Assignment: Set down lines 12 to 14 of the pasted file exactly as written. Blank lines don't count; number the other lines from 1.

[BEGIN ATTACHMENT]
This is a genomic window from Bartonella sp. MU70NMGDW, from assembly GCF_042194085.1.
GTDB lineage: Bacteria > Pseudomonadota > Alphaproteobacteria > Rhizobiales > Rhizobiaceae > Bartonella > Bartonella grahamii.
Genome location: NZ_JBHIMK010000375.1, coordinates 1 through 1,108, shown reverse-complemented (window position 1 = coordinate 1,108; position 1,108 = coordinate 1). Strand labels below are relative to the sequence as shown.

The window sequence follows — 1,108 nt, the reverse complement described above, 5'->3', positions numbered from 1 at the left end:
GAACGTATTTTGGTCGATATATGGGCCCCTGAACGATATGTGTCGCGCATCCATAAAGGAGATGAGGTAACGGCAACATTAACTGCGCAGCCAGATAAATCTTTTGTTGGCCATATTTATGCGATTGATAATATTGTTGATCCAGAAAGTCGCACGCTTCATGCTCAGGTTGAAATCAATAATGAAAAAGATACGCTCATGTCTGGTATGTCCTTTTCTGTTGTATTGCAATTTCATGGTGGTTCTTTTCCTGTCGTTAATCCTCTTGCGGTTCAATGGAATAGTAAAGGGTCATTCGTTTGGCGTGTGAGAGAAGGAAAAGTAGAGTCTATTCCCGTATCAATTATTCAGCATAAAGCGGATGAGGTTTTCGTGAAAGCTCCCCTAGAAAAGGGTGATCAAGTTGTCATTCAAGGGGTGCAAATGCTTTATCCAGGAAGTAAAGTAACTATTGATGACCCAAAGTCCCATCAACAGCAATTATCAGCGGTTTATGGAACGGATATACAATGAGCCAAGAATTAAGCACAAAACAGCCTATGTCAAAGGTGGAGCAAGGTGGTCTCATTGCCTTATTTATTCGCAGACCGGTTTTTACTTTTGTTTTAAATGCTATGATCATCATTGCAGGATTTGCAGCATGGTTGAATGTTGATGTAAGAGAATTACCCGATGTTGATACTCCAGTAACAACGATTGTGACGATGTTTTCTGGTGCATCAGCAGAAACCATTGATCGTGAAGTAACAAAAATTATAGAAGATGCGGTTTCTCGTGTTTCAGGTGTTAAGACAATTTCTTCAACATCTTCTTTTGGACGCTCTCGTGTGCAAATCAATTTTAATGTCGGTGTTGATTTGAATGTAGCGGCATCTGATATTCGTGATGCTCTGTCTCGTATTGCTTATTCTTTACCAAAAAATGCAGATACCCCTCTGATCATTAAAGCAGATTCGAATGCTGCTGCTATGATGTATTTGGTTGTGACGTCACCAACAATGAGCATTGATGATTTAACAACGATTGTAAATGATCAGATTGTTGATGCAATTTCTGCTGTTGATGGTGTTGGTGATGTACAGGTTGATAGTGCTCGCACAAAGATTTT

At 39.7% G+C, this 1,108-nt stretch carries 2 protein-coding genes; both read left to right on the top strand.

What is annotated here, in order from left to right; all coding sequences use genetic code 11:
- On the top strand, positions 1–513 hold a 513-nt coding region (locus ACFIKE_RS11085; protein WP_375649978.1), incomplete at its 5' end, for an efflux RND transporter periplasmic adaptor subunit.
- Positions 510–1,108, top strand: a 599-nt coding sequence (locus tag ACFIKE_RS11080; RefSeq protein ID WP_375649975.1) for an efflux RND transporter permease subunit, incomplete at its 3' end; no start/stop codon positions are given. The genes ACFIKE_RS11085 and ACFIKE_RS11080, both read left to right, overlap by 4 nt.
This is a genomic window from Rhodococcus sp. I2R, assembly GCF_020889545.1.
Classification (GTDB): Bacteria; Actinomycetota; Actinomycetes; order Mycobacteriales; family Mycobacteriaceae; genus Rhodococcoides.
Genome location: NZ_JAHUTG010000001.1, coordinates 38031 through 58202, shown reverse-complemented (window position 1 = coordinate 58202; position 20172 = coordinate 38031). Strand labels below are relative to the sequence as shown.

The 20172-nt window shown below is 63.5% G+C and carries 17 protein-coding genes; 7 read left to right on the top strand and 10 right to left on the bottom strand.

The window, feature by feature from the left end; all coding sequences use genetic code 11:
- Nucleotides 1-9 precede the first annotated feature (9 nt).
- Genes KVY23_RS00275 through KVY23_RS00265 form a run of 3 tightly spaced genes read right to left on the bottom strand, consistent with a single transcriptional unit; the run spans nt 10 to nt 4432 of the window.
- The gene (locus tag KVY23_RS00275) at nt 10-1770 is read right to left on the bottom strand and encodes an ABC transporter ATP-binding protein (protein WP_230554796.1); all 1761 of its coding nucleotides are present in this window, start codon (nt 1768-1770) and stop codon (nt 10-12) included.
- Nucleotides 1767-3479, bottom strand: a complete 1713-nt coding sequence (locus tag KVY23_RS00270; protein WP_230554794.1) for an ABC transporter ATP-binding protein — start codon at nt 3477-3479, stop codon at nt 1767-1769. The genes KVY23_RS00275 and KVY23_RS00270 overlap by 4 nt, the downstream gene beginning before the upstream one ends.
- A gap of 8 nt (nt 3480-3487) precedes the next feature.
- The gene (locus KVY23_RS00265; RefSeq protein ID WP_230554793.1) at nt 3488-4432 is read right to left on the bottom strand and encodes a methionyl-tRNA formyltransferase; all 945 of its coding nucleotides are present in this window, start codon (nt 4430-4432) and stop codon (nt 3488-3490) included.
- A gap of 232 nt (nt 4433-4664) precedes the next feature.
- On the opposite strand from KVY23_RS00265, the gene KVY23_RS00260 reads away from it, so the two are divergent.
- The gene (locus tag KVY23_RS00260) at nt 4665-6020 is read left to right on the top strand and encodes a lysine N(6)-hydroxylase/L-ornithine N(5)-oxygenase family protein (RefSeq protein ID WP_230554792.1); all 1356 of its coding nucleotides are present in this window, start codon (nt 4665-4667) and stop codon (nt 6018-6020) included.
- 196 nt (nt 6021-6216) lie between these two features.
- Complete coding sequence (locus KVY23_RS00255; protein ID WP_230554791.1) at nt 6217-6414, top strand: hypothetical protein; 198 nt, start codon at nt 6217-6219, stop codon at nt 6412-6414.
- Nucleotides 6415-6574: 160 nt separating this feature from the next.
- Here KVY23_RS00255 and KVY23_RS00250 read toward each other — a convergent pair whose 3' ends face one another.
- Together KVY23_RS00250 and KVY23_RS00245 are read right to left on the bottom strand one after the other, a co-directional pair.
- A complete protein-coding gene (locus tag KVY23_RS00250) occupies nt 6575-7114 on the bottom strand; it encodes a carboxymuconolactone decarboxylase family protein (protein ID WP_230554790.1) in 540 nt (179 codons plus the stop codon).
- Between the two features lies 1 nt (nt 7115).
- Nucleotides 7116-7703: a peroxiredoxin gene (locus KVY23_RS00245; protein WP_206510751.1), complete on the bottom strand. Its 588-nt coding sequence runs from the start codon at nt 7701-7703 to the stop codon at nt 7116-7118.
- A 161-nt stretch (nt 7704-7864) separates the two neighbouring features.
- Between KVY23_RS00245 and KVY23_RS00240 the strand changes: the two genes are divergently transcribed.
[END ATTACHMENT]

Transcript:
Genome location: NZ_JAHUTG010000001.1, coordinates 38031 through 58202, shown reverse-complemented (window position 1 = coordinate 58202; position 20172 = coordinate 38031). Strand labels below are relative to the sequence as shown.

The 20172-nt window shown below is 63.5% G+C and carries 17 protein-coding genes; 7 read left to right on the top strand and 10 right to left on the bottom strand.

The window, feature by feature from the left end; all coding sequences use genetic code 11: